A sumatran orangutan at the Sumatran Orangutan Conservation Programme's rehabilitation centre in Indonesia. Photo: Ulet Ifansasti/Getty Images

An article by Gerardo Ceballos, Paul R. Ehrlich and Rodolfo Dirzo says it all in the title: Biological annihilation via the ongoing sixth mass extinction signaled by vertebrate population losses and declines. In their study, 40 percent of the 177 mammal species they surveyed had experienced severe population decline.

It's not just large animal populations in decline and declines are being recorded in what are protected areas. Just last year, a study of flying insects in protected sites in Germany found a decline in biomass of 72 percent over 27 years and this decline was up to 82 percent in summer months. From the study, it is not clear what the cause of these drastic declines are. However, given the role that insects play in ecosystems, the loss in biomass must have consequences for insect feeding birds and mammals, the pollination of plants and the general functioning of ecosystems.

One of the less than 150 corncrakes present in Ireland

In Ireland, we have seen how changes in farming practices, such as a move from saving hay to silage, has led to serious declines in breeding populations of corncrake. The National Parks and Wildlife Service 2015 report  documents the decline in corncrake numbers from over 4,000 in the 1970s to a low of 150 in recent years. An ongoing programme of support for farmers to manage grasslands in a "corncrake friendly’ manner and monitoring of the population reflects the value put on the bird in Ireland. Globally, the corncrake is in a healthy state with populations of over two million corncrakes in Russia, but the species is threatened in Ireland. If the corncrake has almost disappeared from the Irish landscape, what other species, mammals, birds, insects and plants have been impacted?

If animal populations continue this decline across many speciesm what sort of world are we heading into? Biotic homogenization: a few winners replacing many losers in the next mass extinction is the aptly titled article by Michael L. McKinney and Julie L. Lockwood which suggests a world where only species adapted to a human modified world will thrive.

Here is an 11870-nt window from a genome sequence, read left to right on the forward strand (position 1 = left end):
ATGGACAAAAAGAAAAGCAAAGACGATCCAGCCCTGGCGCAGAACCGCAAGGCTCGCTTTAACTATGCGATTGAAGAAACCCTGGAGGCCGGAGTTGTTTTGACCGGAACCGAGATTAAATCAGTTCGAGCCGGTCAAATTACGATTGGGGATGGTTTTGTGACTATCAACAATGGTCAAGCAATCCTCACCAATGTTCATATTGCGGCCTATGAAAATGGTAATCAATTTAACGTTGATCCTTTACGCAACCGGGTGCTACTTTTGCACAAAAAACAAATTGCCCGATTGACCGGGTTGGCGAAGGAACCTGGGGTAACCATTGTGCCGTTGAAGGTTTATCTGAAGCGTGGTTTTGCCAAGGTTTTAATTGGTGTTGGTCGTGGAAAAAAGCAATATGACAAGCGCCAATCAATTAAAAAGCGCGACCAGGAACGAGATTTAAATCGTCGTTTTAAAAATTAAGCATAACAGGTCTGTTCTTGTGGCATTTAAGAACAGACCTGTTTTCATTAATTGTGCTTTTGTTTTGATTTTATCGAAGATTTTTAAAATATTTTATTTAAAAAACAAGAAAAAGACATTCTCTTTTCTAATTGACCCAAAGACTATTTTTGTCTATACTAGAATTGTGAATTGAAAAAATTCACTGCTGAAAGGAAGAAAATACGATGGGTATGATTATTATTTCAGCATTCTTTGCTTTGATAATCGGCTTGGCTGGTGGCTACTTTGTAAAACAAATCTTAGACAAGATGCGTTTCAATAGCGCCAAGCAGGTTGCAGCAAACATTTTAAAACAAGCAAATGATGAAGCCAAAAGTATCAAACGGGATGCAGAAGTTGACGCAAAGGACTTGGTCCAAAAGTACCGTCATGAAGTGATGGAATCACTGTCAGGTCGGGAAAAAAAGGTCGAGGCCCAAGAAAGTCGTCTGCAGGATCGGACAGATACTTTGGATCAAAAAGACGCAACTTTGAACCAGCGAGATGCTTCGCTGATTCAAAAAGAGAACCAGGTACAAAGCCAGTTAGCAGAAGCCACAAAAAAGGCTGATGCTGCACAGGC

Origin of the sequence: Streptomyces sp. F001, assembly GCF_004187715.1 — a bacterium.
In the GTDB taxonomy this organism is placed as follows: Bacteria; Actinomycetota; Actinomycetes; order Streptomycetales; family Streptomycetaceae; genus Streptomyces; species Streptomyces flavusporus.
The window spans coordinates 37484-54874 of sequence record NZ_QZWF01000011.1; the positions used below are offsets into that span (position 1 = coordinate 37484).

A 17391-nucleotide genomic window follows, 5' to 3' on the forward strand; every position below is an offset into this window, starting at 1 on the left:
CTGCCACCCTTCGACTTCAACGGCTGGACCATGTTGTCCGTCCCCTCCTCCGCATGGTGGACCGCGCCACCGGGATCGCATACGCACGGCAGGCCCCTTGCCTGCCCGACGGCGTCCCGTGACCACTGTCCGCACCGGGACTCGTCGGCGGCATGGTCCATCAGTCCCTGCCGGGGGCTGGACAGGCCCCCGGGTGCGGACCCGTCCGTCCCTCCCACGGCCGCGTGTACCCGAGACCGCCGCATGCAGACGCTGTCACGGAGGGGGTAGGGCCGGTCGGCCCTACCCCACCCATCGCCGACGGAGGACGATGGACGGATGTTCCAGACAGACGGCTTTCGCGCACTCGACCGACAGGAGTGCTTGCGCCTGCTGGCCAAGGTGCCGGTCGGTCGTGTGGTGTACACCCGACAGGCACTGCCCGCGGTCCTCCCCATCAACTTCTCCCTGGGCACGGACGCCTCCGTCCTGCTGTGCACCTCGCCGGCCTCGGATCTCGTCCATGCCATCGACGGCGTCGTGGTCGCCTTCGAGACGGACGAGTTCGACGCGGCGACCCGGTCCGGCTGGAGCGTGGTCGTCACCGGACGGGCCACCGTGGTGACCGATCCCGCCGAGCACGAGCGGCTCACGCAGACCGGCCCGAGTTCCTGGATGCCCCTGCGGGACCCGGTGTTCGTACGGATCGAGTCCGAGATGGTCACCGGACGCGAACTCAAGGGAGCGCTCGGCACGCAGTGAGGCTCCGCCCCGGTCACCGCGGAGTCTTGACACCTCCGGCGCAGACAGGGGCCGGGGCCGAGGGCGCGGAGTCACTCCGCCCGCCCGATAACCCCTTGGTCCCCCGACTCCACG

This homogenized world is described by Stephen Meyers in The End of the Wild as one where there are three types of species. The weedy species are plants, animals and other organisms that thrive in continually disturbed humane dominated environments - these are the organisms that thrive in our cities, cultivated lands and in an environment of rapidly changing climates. Relic species do not thrive in human dominated environments and these species require regular restocking and management to survive outside zoos.

From RTÉ Radio One's Countrywide, Anita Donaghy of Birdwatch Ireland discusses the Irish curlew, another species of wetland bird under threat

One step beyond this are the ghost species, these are on the brink of extinction. Meyers notes that there are 10,000 tigers living as pets in the United States and less than 7,000 living in the wild. While pessimistic ("the extinction crisis is over - we have lost"), Meyers still sees merit in the development of natural area trusts, NATS, very large areas of protected lands that allow a broad range of species to thrive.

As with climate change, scientists have been pointing to biodiversity loss for a number of decades now. The Millennium Ecosystem Assessment, an international assessment of ecosystem health across the globe, has a comprehensive report on biodiversity loss and actions needed to address it. Again, as with climate change the solutions can only be implemented with strong political will and politicians will only act when voters demand they do.

The views expressed here are those of the author and do not represent or reflect the views of RTÉ